Dallas — The poetic and the fierce took over the stage on Oct. 27 at Moody Performance Hall in one uninterrupted, hypnotic blast. The Israel-based Kibbutz Contemporary Dance Company made its second appearance here under the auspices of TITAS, and as it did three years ago, fueled a state of something close to rapture.
The one-hour work called Horses in the Sky—a title both ambiguous and provocative—seldom let up on intensity that borders on the apocalyptic. It ebbed and flowed, surged and banked, but almost always with movement broad and free. The dancers move in wave-like formations, split up, form duos then sets with men only, then women only.
It begins with barefoot dancers fanning out on stage pitched forward, legs extended in deep plié. The music is harsh and grating, the light dim with a few bulbs hanging from one side. Much of the movement is low to the ground with bodies bent low, suggesting workers rushing to complete a harvest. There are also explosive leaps and looping turns that suggest wind churning up a wheat field.
To emphasize unity, all 16 dancers wear tan briefs, women in flimsy tops and men in loose shirts tied at the back.
There are constant shifts in mood and intensity, fueled by movement that can be almost still and at other times explosive, but also fueled by lighting that pinpoints a single dancer, dims, throws shadows on the ground or turns to smoke. But the most powerful element in those shifts in mood is the music—loud and cacophonous at one point, romantic at another. The crazy compilation of music includes, among others, Faultline, Björk, Thee Silver Mr. Zion, Elvis Presley, Micachu & The Shapes, and London Sinfonietta.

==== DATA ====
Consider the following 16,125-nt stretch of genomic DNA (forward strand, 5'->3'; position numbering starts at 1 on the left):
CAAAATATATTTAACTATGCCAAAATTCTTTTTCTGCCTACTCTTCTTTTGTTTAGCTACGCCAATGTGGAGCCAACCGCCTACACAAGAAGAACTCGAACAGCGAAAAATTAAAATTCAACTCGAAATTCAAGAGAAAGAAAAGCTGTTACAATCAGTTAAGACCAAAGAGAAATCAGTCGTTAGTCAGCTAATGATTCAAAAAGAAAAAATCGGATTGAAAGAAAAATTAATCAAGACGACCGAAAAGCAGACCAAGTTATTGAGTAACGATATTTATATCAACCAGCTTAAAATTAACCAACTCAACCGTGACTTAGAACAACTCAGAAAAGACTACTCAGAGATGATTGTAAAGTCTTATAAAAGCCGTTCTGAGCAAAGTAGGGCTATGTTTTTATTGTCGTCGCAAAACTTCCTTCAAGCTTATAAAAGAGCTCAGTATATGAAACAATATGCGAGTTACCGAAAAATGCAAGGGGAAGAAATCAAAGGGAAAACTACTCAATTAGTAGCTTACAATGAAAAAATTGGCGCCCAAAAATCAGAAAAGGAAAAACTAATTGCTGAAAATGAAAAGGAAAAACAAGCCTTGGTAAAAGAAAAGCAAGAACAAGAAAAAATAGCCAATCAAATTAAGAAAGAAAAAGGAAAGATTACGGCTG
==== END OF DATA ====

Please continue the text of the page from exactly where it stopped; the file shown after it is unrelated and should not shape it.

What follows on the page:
The dancers move as one most of the time, occasionally breaking into smaller groups. When all 16 dancers are on stage at once, however, and each one is breaking into a freewheeling variation of his or her own, the effect is magical. Even so, the overall impression is that of a communal group, alert and sensitive to each other’s presence. Little wonder that there is such unity as the company lives and works on a kibbutz in a far northern part of Israel.
The work has a cohesive integrity thanks to the fact that except for the music, everything from sets, lighting and costumes are the work of choreographer and artistic director Rami Be’er.
At the end, all the dancers appear barely visible in a dim light except for a long woman circling and circling in a wide arc, her body disappearing from view with every new turn. It is poetic and evocative, and tantalizingly mysterious.
» Margaret Putnam has been writing about dance since 1980, with works published by D Magazine, The Dallas Observer, The Dallas Times Herald, The Dallas Morning News, The New York Times, Playbill, Stagebill, Pointe Magazine and Dance Magazine.